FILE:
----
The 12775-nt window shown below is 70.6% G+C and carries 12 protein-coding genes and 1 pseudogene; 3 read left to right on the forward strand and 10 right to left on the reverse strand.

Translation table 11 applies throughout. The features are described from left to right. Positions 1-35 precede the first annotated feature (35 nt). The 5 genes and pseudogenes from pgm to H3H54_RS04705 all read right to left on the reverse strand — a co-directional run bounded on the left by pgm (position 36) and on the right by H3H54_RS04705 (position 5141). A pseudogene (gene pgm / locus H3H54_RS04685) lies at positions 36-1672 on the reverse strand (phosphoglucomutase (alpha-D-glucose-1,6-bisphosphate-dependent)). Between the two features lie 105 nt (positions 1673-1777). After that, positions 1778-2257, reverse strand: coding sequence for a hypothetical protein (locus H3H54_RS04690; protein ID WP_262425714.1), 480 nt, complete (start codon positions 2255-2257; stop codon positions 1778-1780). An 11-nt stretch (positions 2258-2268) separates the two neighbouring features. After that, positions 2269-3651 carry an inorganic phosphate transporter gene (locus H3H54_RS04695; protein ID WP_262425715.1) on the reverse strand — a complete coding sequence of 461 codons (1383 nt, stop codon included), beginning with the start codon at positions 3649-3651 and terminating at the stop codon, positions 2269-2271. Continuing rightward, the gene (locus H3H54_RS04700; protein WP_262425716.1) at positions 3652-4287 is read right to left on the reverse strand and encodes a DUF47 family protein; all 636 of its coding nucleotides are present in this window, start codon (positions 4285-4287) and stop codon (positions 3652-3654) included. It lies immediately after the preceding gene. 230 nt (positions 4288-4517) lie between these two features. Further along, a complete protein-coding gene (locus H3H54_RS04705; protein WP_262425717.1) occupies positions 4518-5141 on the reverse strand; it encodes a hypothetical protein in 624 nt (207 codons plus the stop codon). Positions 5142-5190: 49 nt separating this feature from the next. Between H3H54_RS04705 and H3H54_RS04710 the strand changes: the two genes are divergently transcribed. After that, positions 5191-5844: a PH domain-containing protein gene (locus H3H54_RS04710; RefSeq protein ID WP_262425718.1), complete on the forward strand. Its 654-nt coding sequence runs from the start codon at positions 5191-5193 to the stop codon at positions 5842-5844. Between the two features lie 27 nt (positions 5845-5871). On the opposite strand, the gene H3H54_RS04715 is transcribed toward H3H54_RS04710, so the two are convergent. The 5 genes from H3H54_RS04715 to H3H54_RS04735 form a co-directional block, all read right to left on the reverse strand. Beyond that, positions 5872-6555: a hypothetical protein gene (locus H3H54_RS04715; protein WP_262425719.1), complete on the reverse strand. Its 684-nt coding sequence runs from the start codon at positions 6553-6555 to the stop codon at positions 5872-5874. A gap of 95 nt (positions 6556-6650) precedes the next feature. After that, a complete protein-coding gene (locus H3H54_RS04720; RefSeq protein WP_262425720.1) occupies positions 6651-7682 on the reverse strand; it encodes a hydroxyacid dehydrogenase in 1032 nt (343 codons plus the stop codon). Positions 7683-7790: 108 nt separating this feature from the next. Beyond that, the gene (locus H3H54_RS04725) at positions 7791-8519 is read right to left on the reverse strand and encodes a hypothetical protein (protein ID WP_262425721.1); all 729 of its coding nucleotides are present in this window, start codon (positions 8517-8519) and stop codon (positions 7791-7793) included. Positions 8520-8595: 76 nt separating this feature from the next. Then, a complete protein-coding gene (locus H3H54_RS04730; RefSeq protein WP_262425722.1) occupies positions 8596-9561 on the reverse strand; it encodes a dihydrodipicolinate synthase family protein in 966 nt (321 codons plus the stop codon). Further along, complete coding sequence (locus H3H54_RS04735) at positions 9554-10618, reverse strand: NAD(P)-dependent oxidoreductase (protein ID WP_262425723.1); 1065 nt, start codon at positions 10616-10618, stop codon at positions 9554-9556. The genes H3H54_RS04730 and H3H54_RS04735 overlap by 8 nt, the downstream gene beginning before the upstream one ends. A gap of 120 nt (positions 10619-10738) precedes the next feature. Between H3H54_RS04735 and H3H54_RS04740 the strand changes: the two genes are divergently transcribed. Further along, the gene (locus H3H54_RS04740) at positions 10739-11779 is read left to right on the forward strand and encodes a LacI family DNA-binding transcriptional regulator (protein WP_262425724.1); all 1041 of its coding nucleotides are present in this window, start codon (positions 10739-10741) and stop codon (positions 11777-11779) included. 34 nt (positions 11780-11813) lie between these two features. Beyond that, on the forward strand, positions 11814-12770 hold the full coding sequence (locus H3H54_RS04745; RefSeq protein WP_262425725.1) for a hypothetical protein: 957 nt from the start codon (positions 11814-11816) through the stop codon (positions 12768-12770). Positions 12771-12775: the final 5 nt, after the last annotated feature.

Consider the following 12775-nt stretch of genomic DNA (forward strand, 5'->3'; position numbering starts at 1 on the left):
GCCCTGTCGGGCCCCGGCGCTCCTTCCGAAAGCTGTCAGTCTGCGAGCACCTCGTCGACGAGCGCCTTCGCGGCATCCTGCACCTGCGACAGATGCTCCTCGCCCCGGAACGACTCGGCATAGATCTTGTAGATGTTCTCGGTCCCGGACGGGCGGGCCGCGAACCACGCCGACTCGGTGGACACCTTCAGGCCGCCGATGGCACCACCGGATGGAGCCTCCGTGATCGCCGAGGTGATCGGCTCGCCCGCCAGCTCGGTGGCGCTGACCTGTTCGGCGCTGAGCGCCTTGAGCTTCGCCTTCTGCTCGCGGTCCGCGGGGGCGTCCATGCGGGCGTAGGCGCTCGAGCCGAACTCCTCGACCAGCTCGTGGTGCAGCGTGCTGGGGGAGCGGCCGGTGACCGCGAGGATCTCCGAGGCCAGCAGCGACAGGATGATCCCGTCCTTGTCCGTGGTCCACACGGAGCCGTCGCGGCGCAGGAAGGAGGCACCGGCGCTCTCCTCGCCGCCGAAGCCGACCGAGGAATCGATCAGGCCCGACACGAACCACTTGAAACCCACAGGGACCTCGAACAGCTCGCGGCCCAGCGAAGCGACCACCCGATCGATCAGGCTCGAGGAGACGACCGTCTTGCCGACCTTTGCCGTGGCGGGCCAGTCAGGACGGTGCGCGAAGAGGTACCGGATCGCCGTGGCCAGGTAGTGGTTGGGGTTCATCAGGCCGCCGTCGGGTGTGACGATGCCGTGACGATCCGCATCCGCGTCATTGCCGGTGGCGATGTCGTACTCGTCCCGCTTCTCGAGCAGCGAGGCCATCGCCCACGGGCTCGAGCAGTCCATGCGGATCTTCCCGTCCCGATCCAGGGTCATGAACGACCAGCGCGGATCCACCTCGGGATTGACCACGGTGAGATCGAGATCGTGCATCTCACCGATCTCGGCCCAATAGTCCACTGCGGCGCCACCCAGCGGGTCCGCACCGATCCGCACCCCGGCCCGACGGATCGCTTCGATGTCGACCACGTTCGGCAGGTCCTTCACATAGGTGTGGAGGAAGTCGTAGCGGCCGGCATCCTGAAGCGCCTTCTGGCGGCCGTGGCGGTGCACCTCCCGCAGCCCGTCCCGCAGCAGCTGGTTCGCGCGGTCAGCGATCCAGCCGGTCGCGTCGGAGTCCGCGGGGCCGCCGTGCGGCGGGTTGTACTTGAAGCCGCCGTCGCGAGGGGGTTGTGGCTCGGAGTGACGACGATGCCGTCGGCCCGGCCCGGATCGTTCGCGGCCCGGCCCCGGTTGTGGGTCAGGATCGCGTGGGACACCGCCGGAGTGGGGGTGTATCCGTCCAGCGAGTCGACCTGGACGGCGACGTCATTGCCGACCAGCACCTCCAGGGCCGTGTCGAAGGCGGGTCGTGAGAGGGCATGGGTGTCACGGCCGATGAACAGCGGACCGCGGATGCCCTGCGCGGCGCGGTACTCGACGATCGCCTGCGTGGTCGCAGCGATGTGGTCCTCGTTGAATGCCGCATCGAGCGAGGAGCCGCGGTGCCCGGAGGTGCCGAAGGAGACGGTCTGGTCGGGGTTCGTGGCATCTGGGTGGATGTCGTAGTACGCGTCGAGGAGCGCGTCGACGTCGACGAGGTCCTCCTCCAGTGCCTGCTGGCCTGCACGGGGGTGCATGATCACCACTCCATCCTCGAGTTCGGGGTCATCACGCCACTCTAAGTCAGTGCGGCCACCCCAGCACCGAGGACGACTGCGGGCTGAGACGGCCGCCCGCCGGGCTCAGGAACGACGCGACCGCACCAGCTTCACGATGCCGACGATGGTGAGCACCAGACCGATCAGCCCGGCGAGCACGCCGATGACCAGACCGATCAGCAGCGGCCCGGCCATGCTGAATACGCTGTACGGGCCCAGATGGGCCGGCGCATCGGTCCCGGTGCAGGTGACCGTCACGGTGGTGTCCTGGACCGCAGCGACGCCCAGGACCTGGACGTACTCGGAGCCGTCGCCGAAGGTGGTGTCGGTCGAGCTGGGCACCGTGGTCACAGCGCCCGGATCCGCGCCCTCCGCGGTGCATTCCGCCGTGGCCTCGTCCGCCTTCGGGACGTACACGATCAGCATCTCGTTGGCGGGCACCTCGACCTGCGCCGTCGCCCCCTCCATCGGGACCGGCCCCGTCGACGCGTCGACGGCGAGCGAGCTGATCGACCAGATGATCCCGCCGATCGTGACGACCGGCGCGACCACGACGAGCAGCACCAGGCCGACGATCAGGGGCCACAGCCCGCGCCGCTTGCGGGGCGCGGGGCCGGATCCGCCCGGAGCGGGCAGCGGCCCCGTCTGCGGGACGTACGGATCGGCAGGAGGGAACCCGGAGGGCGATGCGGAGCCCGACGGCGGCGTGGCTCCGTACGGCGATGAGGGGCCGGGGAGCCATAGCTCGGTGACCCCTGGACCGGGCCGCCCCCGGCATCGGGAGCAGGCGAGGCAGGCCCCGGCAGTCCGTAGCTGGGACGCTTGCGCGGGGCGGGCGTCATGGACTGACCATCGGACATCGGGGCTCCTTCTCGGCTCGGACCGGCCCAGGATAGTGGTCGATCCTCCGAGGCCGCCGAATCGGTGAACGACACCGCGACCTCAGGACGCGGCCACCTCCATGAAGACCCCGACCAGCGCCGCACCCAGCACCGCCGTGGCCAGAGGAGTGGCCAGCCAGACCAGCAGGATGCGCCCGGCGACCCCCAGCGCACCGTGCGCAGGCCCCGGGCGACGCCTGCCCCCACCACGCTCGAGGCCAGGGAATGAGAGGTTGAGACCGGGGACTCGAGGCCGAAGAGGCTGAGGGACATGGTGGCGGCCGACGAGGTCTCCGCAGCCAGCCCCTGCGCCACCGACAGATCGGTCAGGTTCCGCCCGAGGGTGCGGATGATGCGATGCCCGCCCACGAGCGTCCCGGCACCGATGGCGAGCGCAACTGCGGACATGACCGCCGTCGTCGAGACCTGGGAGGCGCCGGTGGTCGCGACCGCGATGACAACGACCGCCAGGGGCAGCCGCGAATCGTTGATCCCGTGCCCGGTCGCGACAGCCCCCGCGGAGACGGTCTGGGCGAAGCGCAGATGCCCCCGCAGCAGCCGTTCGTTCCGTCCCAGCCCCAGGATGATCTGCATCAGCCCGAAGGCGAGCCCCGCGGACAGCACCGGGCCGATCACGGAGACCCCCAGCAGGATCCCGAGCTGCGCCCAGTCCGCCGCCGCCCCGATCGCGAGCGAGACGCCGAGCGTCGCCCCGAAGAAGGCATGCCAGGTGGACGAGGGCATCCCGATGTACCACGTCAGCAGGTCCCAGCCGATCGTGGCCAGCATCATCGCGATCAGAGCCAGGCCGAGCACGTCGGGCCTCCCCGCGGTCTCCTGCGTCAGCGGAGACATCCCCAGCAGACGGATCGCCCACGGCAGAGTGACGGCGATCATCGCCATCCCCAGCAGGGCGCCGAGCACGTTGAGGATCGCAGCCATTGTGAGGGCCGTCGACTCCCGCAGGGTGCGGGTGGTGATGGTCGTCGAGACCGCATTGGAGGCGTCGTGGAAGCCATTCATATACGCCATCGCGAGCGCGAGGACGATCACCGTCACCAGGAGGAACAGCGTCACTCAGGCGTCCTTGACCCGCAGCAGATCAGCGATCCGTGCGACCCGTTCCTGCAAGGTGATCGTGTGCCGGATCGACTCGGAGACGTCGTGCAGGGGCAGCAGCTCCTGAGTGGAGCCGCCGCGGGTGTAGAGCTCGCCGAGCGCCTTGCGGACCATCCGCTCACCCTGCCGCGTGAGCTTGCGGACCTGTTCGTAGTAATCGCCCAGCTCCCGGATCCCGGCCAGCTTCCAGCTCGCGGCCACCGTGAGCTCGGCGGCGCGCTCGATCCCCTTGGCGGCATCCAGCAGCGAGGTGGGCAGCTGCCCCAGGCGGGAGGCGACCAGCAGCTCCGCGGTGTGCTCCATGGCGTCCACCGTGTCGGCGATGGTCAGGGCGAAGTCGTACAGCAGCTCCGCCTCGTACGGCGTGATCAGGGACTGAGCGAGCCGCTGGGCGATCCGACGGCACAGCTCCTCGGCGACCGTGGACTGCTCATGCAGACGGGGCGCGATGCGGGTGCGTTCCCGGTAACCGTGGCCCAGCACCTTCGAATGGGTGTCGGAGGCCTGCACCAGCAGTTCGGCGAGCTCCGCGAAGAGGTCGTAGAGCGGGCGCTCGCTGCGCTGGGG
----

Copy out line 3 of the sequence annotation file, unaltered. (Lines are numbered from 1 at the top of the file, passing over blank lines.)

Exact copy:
Consider the following 12775-nt stretch of genomic DNA (forward strand, 5'->3'; position numbering starts at 1 on the left):